Four slums reduced to rubble

  • HT Correspondent, Hindustan Times, Chandigarh
  • Updated: May 11, 2014 12:12 IST

In a major, planned demolition drive on Saturday, a ro und 1 , 5 0 0 families were uprooted from four slums — Kuldeep Colony, Pandit Colony, Majdoor Colony and Nehru Colony — spread across Kajheri village, and Sector 52 and 53.

The affected residents were ineligible for slum rehabilitation flats, according to the UT estate office. The rehab scheme is only for families covered as per a survey of 2006.

The drive started at 7am and lasted till noon, amid little resistance in the presence of heavy police force. It freed 38 acres, for expansion of the third phase of Chandigarh. Last year, the administration had razed Colony Number 5 that had 7,000 houses.

On October 5, 2013, notices were issued to these four colonies too; but not executed. Residents found eligible were rehabilitated in May last in flats constructed under the Jawaharlal Nehru National Urban Renewal Mission.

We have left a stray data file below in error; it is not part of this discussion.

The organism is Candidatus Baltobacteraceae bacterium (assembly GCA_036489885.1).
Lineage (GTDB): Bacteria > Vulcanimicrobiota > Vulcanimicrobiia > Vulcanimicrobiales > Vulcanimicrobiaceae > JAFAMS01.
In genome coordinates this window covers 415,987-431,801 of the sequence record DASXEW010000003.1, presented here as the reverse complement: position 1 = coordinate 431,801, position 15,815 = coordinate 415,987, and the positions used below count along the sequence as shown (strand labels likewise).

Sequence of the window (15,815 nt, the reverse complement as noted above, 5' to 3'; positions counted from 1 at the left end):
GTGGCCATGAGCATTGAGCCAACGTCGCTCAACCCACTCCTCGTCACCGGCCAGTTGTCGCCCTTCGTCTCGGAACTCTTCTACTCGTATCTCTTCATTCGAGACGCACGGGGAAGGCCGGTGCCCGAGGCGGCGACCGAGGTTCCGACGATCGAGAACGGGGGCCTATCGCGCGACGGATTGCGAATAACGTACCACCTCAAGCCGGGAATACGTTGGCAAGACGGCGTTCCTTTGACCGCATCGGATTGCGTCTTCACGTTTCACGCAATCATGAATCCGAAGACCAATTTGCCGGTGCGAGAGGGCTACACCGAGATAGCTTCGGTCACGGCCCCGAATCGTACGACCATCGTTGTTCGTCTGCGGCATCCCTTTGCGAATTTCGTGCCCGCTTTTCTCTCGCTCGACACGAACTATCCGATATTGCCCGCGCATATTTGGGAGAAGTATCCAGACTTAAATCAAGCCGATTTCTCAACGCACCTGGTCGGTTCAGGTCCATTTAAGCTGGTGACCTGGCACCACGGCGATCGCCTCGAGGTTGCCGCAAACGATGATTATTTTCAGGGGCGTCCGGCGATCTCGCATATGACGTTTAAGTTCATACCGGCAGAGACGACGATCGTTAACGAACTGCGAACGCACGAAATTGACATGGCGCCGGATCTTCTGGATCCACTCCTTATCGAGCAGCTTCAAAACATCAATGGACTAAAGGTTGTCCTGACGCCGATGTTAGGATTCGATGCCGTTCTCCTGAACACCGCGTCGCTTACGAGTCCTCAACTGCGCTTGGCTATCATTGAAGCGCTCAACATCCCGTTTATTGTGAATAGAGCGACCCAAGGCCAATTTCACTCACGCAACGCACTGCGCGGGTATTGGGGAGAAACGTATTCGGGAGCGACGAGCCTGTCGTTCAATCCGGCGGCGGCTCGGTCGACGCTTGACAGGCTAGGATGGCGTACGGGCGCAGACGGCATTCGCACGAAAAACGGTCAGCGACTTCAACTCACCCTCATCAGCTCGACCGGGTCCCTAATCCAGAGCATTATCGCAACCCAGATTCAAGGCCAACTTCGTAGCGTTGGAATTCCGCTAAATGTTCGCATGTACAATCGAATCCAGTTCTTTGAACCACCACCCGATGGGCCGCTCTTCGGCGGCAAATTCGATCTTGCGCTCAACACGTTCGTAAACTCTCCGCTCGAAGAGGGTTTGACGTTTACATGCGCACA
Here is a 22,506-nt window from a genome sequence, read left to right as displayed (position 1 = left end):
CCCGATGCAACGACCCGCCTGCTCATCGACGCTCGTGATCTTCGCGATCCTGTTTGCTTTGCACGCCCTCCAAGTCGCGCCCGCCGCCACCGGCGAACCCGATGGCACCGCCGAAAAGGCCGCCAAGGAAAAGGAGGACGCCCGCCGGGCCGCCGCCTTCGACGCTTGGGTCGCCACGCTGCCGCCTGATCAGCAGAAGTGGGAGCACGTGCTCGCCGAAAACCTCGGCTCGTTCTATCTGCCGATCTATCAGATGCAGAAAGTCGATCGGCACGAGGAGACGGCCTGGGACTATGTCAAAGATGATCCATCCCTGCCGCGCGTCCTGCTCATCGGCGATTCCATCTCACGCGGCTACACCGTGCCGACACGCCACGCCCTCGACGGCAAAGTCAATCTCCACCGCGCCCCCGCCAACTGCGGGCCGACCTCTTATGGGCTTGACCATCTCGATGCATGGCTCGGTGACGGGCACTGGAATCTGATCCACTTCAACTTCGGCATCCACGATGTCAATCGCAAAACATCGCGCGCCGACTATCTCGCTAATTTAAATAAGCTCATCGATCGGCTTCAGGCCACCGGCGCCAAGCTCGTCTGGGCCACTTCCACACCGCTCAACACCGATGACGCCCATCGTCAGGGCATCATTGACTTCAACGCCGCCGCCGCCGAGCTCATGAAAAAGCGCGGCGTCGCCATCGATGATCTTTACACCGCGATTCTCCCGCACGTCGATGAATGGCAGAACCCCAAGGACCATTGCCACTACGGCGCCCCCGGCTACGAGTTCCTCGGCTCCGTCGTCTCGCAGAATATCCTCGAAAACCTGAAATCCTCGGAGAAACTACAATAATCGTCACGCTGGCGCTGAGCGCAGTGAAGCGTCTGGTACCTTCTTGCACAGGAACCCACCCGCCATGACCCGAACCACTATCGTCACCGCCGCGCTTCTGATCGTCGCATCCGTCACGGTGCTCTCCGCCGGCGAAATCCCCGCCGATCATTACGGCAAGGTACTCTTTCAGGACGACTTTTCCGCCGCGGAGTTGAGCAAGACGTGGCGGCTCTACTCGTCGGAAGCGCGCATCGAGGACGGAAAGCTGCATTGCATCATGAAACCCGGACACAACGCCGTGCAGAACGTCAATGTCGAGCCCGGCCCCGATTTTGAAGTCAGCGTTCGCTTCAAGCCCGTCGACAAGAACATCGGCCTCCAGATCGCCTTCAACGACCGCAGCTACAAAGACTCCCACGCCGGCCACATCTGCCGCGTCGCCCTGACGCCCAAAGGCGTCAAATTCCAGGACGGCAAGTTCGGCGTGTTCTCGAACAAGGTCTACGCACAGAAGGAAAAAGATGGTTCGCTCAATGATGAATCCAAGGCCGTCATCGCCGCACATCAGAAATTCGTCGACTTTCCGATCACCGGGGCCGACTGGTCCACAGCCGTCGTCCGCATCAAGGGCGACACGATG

The latest notice came three weeks ago. Most people from the colonies had removed their belongings. On Saturday, they came to collect iron scrap and bricks that could be resold, and scrap dealers made hay. A scuffle also took place in Nehru Colony between two groups over ownership of iron scrap; but the police intervened in time.

Most people shifted to rented accommodations in Palsora, Dhanas, Ram Darbar, Sohana and Sector 45, where rent has touched 5,000 for one-room tenements. When it was time to demolish the temple in Nehru Colony, the idols were duly removed and transported in an ambulance, purportedly to other temples.

Fire-tenders, anti-riot vehicles and ambulances were present, though only a brief protest was held, led by Aam Aadmi Party volunteers. Deputy commissioner Mohammed Shayin supervised the drive.


The administration launched the slum rehab scheme for families in 18 slums counted in 2006. There are plans to build 25,728 rehab flats, of which about 12,000 have been constructed and handed over. At least eight slums remain now.

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